In accordance with a first aspect of the present invention, there is provided a navigational aid comprising a charting surface, A Cursor device movable over the surface, means to provide a signal indicative of the current position of the cursor device on the surface, and means to convert the current cursor position signal from being in terms of a coordinate system of the charting surface to a chart-based signal indicative of the current position of the cursor device in terms of a coordinate system of the chart, characterised by means to store the chart-based signal.
This feature thus enables a position to be conveniently entered by placing the cursor device on that position. Once that is done, it opens up the possibilities for a number of useful calculations to be performed.
For example, the aid may include means to calculate from the stored chart-based signal and the current chart-based signal the distance and bearing of the current position from the stored position and/or vice versa, and means to display the distance and bearing. With this feature, given the bearings of one's current position from two landmarks, or one's bearing and distance from a single landmark, it is a simple matter to plot one's current position on the chart.
Additionally, the-store means may be arranged to store a plurality of such chart-based signals. The aid may then further include means to calculate from the current chart-based signal and from a first and second of such stored chart-based signals the distances of the current position along and off a course from the first to second stored positions. With this feature a number of waypoints may be stored and one's progress along the planned course can be displayed.
In accordance with a second aspect of the present invention, there is provided a navigational aid comprising a charting surface for use with a chart having a coordinate system, a cursor device movable over the surface, means to provide a surface-based signal indicative of the current position of the cursor device on the surface in terms of a coordinate system of the charting surface, and means to convert the surface-based signal to provide a chart-based signal indicative of the current position of the cursor device in terms of the chart coordinate system, characterised by means to reference the chart coordinate system with respect to the surface coordinate system in dependence upon the positions of at least two points on the surface and the coordinates of those positions in terms of the chart coordinate system, the converting means being responsive to the referencing means to provide the conversion.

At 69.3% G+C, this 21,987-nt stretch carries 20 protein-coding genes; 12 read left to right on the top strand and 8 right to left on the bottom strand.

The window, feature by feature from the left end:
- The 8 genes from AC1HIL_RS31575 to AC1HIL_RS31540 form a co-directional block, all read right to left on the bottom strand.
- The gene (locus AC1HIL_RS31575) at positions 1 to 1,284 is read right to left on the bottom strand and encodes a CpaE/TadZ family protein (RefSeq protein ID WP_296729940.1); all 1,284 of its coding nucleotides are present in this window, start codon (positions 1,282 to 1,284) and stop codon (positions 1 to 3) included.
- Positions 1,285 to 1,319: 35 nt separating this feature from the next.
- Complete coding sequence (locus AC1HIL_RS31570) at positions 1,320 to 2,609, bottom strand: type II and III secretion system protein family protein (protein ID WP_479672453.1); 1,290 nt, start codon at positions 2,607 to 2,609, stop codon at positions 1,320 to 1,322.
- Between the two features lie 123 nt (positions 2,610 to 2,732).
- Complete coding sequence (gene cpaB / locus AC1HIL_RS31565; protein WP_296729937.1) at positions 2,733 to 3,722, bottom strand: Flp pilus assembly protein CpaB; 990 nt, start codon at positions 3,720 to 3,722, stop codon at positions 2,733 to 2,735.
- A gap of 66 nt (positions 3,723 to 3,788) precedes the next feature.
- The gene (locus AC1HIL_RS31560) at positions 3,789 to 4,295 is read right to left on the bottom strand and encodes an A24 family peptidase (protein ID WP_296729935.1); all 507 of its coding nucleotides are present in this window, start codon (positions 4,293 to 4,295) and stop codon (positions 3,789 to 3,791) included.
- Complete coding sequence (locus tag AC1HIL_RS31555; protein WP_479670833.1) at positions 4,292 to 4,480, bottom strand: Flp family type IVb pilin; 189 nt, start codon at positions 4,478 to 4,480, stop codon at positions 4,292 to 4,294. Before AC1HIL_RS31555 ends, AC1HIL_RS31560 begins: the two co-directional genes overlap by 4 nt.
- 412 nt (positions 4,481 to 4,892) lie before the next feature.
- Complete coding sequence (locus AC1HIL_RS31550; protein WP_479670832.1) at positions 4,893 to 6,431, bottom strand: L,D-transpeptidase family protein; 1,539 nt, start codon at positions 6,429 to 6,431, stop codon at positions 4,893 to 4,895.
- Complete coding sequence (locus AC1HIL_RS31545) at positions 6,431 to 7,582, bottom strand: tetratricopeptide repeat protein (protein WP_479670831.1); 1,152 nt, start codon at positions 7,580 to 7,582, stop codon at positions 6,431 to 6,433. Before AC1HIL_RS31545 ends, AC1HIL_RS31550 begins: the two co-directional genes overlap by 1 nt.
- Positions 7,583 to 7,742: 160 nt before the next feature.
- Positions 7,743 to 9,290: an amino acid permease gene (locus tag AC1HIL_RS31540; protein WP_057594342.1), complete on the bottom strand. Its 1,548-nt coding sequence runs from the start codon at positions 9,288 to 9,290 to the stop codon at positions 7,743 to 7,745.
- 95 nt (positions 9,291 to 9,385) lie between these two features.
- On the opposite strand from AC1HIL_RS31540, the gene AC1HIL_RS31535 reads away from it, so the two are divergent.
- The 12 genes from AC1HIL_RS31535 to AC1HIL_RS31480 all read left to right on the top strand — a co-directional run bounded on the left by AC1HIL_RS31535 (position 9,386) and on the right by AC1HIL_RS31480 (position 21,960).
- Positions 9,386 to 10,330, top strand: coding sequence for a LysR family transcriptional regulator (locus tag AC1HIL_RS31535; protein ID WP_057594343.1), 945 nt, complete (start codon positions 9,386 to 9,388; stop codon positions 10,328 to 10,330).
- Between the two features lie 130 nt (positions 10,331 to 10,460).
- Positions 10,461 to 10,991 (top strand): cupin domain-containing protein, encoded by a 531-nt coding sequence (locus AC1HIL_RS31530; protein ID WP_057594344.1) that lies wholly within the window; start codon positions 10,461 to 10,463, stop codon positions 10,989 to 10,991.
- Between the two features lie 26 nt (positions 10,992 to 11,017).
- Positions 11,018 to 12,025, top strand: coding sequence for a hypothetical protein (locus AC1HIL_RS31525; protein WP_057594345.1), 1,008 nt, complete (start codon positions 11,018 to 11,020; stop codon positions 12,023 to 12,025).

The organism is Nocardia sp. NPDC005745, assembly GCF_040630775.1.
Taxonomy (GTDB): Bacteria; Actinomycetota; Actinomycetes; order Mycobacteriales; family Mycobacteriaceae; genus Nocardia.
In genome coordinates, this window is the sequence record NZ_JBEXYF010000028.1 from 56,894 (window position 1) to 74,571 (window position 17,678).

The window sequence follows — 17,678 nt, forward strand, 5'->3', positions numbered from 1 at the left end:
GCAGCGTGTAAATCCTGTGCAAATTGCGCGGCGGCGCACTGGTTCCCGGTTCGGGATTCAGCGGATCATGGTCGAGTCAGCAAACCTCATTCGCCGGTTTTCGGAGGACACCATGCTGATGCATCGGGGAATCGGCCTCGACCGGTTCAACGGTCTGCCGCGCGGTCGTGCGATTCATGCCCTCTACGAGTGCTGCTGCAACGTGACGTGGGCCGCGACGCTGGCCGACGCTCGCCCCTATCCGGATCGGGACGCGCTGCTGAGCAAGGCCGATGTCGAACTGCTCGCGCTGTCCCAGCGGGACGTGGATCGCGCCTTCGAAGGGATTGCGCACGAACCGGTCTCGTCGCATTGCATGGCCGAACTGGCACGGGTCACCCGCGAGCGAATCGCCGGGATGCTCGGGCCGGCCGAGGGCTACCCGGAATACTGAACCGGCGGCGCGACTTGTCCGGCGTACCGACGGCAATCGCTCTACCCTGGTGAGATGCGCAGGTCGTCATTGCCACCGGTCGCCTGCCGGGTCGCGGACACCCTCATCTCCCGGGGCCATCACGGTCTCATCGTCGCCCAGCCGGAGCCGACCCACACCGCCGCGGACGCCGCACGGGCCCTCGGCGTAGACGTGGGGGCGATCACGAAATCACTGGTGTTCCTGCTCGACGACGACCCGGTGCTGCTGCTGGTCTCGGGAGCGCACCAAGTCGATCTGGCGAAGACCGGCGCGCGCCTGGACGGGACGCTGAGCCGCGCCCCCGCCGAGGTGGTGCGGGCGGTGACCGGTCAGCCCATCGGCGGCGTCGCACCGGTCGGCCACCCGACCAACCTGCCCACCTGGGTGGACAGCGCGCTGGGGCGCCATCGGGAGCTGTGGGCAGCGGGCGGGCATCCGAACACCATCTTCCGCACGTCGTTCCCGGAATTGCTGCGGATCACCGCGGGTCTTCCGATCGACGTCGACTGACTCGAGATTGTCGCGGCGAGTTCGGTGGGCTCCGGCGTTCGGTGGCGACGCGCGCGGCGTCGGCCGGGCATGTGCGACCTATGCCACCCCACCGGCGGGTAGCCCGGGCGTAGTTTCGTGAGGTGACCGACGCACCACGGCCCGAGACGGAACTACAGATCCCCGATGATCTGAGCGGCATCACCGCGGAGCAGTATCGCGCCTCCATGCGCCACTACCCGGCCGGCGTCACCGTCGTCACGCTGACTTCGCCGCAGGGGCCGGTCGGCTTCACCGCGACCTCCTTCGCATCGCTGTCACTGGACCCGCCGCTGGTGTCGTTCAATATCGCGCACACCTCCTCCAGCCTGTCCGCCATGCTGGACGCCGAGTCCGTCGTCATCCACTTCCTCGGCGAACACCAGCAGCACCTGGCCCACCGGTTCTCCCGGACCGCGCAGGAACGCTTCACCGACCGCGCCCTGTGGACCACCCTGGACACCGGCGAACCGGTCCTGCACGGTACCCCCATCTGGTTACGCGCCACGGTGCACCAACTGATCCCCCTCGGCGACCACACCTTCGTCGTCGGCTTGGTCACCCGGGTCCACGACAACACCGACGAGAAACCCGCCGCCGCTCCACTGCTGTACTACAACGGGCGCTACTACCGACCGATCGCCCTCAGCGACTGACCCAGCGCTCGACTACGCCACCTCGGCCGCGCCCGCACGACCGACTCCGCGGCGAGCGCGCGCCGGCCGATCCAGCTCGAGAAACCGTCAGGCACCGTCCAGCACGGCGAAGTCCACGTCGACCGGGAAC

Thus, the chart may be placed on the charting surface in an arbitrary position and yet, after referencing, the position of the cursor can be determined in terms of the chart coordinate system (for example longitude and latitude).
In one arrangement, the referencing means may include means to input manually the coordinates of said positions in terms of the chart coordinate system. In order to avoid the necessity for entering the coordinates every time a particular chart is re-used, the aid may further include means to store for each of a plurality of charts the coordinates of reference points marked on the respective chart, means to retrieve the stored coordinates for a selected one of charts, and means to re-reference the selected chart in dependence upon the retrieved coordinates and the positions of the marked reference points on the charting surface.